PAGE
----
However, even knowing that, every time I have to take my son to the doctor to get immunizations, I literally have to force myself to do it. It's not that I think that it's going to cause it, it's not knowing what will cause it. There have been no significant studies that prove what causes autism, (to my knowledge,) to date.

    (If there is, please point me to them, I would be very interested.)

    Being told, "It's not this" and then when you ask what does cause it, you get "Well, it's complex, it's probably multiple things influencing the outcome, and we haven't figured out all the factors which causes it yet."
    "So you can't really say 100% that this isn't a factor? "
    "No, not 100%, but we're pretty sure..."

    So, in the lack of understanding, is there any wonder why there's all of this suspicion and distrust of the medical establishment?

    I'm just saying that if I, a very rational person with above average IQ, has fears and doubts about getting his kid immunized for things that are a remote possibility of contracting, or are relatively mostly non-fatal, (I contracted mumps when I was a child, even with the MMR,) then how can we expect Joe six-pack with his bible in one hand and the leaflets from his chiropractor in the other to still take his kid in for his shots?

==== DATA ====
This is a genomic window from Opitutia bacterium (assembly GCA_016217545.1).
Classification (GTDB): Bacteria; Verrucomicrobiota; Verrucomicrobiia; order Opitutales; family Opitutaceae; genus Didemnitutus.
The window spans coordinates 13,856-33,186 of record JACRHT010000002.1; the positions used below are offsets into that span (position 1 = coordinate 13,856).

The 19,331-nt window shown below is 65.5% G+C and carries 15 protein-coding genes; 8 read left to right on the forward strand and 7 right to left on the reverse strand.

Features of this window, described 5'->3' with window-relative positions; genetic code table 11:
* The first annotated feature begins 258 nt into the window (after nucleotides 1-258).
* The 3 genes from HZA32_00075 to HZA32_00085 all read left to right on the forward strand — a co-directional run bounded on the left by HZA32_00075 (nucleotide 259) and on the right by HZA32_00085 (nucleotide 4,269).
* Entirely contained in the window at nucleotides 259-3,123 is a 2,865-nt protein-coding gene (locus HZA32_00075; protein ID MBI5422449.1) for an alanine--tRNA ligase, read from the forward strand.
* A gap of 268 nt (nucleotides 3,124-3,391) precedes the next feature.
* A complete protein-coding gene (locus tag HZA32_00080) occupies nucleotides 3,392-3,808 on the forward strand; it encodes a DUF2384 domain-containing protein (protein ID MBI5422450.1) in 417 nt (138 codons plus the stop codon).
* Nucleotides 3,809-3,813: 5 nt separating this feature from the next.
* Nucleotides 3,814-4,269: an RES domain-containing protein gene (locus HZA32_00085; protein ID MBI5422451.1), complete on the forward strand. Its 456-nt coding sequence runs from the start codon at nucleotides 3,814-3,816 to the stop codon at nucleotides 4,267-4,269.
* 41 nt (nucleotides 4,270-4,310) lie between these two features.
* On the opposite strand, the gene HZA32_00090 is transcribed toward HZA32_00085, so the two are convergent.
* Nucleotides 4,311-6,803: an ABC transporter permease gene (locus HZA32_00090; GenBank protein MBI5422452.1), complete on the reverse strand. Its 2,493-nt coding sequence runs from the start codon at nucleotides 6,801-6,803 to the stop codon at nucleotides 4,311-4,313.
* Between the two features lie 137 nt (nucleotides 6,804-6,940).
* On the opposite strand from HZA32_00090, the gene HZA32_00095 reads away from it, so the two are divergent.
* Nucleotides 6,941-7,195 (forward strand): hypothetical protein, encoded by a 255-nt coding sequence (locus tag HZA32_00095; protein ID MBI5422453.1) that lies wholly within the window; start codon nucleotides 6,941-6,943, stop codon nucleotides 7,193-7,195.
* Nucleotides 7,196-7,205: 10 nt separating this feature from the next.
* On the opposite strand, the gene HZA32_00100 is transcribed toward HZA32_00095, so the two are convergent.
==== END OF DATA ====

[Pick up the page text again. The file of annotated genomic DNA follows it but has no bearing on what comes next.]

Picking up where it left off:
So try to understand and don't judge to harshly, because this goes back to the middle ages when people didn't know what caused the Black Plague... in the lack of understanding, all sorts of fears/superstitions/irrational behavior will win the day.

     

  • Re:Jenny McCarthy (Score:5, Interesting)

    by Freddybear (1805256) on Monday July 22, 2013 @07:57AM (#44349305)

    Don't just tell us, call the advertisers of The View and tell them.

  • by Bengie (1121981) on Monday July 22, 2013 @08:18AM (#44349609)
    They probably have the same rates, just that people who have a child who is autistic is probably more likely to not vaccinate subsequent children.